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Orthodontic pliers are pliers that have been specially designed to fit within the mouth and adjust orthodontic equipment, particularly braces. Pliers are orthodontic instruments that allow orthodontists to exert a great deal of control over how orthodontic contraptions are installed, maintained, and removed. Orthodontic pliers regularly snip wires, tighten brackets, and bend metal bands. Most orthodontists have several pairs of pliers, each optimized for a different task.
Resembling an ordinary set of pliers a person might find in an ordinary toolbox, an orthodontist’s pliers are usually much smaller and designed for a more precise purpose. Most orthodontic pliers are made of smoothed metal with flat, pointed heads. They must be small enough that the orthodontist can comfortably manipulate them within a patient’s mouth but big enough to get the job done.
The shape of orthodontic pliers varies based on the task the tool is meant to perform. Wire-cutting pliers, for instance, are often more like scissors, with sharp heads that come to a point. Pliers meant to loosen brackets or dental bands often have wider heads, usually bent at an angle to allow better gripping. The heads are usually smaller on pliers designed to be used in children’s mouths or on child-sized appliances.
Pliers are what make it possible for orthodontists and their hygienists to loop wires onto the teeth for braces and are how bands on teeth can be tightened or loosened. Most of the time, orthodontics appliances are very small yet contain very precise metal instruments. It is usually too hard for an orthodontist to use his or her hands to adjust things. Using orthodontic pliers makes the doctor’s job easier while making procedures and installations more comfortable for the patients.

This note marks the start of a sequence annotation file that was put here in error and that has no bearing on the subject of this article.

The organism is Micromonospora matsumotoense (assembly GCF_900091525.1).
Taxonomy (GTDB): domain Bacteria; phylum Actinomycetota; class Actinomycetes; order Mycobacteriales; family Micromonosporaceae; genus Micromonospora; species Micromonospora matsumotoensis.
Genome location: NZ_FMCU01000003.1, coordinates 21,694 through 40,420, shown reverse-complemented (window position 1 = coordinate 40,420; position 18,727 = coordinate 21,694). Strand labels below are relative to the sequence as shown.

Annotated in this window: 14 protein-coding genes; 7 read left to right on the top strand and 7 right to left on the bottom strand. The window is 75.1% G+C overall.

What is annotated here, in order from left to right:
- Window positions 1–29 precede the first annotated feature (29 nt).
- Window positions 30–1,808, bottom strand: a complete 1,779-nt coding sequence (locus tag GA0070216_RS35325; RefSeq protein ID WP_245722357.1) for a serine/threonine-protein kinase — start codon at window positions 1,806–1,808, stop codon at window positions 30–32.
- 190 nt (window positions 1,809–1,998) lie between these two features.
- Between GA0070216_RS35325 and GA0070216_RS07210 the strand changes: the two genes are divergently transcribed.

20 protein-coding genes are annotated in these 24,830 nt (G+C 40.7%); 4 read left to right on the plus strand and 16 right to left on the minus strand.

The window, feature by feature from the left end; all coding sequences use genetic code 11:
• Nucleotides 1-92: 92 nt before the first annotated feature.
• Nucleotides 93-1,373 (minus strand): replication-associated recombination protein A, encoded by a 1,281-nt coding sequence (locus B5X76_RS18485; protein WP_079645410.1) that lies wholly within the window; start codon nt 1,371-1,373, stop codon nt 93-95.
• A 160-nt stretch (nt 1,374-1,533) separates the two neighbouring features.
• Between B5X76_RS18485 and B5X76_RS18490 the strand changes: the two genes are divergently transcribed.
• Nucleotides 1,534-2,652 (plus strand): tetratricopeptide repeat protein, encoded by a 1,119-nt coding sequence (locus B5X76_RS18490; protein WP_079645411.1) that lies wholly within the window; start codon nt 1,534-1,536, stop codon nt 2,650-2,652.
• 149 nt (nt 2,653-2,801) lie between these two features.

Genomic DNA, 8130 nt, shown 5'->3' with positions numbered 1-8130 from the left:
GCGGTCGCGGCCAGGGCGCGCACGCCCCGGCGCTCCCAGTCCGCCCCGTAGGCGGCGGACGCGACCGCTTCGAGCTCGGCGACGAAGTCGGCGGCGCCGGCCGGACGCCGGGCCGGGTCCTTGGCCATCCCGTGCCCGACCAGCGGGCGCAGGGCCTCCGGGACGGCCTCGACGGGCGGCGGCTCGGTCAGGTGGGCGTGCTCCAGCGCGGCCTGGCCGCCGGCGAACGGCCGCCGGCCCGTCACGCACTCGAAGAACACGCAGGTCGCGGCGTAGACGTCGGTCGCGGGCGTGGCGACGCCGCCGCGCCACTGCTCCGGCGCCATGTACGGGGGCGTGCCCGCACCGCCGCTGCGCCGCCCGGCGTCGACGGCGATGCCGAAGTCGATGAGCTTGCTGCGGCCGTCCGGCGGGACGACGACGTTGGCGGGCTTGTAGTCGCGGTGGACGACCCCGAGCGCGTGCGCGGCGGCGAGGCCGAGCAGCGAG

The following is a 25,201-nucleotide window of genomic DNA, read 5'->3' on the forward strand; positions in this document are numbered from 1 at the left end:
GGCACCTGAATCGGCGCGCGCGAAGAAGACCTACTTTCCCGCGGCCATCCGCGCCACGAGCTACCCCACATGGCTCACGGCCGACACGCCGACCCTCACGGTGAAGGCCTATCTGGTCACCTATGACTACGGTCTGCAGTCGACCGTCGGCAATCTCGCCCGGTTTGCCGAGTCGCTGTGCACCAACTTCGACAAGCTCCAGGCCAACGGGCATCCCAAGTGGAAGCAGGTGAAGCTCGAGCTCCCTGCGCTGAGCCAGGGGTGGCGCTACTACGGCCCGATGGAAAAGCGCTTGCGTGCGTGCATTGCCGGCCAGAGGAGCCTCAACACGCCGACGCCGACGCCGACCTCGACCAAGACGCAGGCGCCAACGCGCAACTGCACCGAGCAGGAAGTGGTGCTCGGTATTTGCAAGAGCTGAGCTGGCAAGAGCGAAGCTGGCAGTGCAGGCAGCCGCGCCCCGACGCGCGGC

Different orthodontic pliers are often used in dental labs. Orthodontists and their technicians often use special orthodontic supplies for breaking plaster molds, bending plastic retainers, and designing models of patients’ mouths. Pliers used for these purposes are often larger and more abrasive than pliers used in patients’ mouths. Nevertheless, these more heavy-duty pliers can also be used in patient care, particularly when removing stubborn appliances.
Orthodontic pliers, like most orthodontic instruments, are made of stainless steel, which helps prevent them from attracting environmental germs or contaminants. Stainless steel can also withstand high temperatures, which allows the pliers to be sterilized between patients in extremely hot water or steam. Pliers that come into contact with patients’ mouths have to be disinfected for health reasons. It is not uncommon for an orthodontist to own multiple copies of the same orthodontic pliers in order to minimize the frequency of sterilization.
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